Scanlan, S. F., Chaudhari, A. M., Dyrby, C. O., and Andriacchi, T. P., 2010, “Differences in Tibial Rotation During Walking in ACL Reconstructed and Healthy Contralateral Knees,” J. Biomech., 43(9), pp. 1817–1822. [CrossRef] [PubMed]
Cameron, M. L., Fu, F. H., Paessler, H. H., Schneider, M., and Evans, C. H., 1994, “Synovial Fluid Cytokine Concentrations as Possible Prognostic Indicators in the ACL-Deficient Knee,” Knee Surg. Sports Traumatol. Arthroscopy, 2(1), pp. 38–44. [CrossRef]
Cameron, M., Buchgraber, A., Passler, H., Vogt, M., Thonar, E., and Fu, F., 1997, “The Natural History of the Anterior Cruciate Ligament-Deficient Knee. Changes in Synovial Fluid Cytokine and Keratan Sulfate Concentrations,” Am. J. Sports Med., 25(6), pp. 751–754. [CrossRef] [PubMed]
Dahlberg, L., Friden, T., Roos, H., Lark, M. W., and Lohmander, L. S., 1994, “A Longitudinal Study of Cartilage Matrix Metabolism in Patients With Cruciate Ligament Rupture—Synovial Fluid Concentrations of Aggrecan Fragments, Stromelysin-1 and Tissue Inhibitor of Metalloproteinase-1,” Br. J. Rheumatol., 33(12), pp. 1107–1111. [CrossRef] [PubMed]
Irie, K., Uchiyama, E., and Iwaso, H., 2003, “Intraarticular Inflammatory Cytokines in Acute Anterior Cruciate Ligament Injured Knee,” Knee, 10(1), pp. 93–96. [CrossRef] [PubMed]
Higuchi, H., Shirakura, K., Kimura, M., Terauchi, M., Shinozaki, T., and Watanabe, H., 2006, “Changes in Biochemical Parameters After Anterior Cruciate Ligament Injury,” Int. Orthop., 30(1), pp. 43–47. [CrossRef] [PubMed]
Marks, P. H., and Donaldson, M. L., 2005, “Inflammatory Cytokine Profiles Associated With Chondral Damage in the Anterior Cruciate Ligament-Deficient Knee,” Arthroscopy, 21(11), pp. 1342–1347. [CrossRef] [PubMed]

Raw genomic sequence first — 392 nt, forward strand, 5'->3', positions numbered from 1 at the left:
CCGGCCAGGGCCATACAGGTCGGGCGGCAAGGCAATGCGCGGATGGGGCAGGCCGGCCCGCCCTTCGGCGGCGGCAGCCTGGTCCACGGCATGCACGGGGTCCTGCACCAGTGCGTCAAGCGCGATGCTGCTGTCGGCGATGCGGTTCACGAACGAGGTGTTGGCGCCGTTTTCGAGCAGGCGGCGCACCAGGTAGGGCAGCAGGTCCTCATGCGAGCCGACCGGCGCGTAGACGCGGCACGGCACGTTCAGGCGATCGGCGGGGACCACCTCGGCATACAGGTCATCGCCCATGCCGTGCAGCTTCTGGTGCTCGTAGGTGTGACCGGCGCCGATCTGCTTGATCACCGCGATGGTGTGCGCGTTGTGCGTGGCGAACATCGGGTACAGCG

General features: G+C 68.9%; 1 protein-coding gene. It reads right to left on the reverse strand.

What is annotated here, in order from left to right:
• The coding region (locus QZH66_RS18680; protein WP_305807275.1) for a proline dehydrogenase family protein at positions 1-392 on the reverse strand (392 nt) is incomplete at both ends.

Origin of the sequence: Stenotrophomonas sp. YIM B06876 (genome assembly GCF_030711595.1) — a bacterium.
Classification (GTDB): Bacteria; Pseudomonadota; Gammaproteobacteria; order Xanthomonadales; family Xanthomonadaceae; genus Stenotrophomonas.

Andriacchi, T. P., Mundermann, A., Smith, R. L., Alexander, E. J., Dyrby, C. O., and Koo, S., 2004, “A Framework for the in Vivo Pathomechanics of Osteoarthritis at the Knee,” Ann. Biomed. Eng., 32(3), pp. 447–457. [CrossRef] [PubMed]
Andriacchi, T. P., Koo, S., and Scanlan, S. F., 2009, “Gait Mechanics Influence Healthy Cartilage Morphology and Osteoarthritis of the Knee,” J. Bone Jt. Surg. Am., 91(Suppl. 1), pp. 95–101. [CrossRef]
Chaudhari, A. M., Briant, P. L., Bevill, S. L., Koo, S., and Andriacchi, T. P., 2008, “Knee Kinematics, Cartilage Morphology, and Osteoarthritis After ACL Injury,” Med. Sci. Sports Exercise, 40(2), pp. 215–222. [CrossRef]
Bevill, S. L., Briant, P. L., Levenston, M. E., and Andriacchi, T. P., 2009, “Central and Peripheral Region Tibial Plateau Chondrocytes Respond Differently to in Vitro Dynamic Compression,” Osteoarthritis Cartilage, 17(8), pp. 980–987. [CrossRef] [PubMed]
Dozin, B., Malpeli, M., Camardella, L., Cancedda, R., and Pietrangelo, A., 2002, “Response of Young, Aged and Osteoarthritic Human Articular Chondrocytes to Inflammatory Cytokines: Molecular and Cellular Aspects,” Matrix Biol., 21(5), pp. 449–459. [CrossRef] [PubMed]
Saklatvala, J., 1986, “Tumour Necrosis Factor Alpha Stimulates Resorption and Inhibits Synthesis of Proteoglycan in Cartilage,” Nature, 322(6079), pp. 547–549. [CrossRef] [PubMed]
Lefebvre, V., Peeters-Joris, C., and Vaes, G., 1990, “Modulation by Interleukin 1 and Tumor Necrosis Factor Alpha of Production of Collagenase, Tissue Inhibitor of Metalloproteinases and Collagen Types in Differentiated and Dedifferentiated Articular Chondrocytes,” Biochim. Biophys. Acta, 1052(3), pp. 366–378. [CrossRef] [PubMed]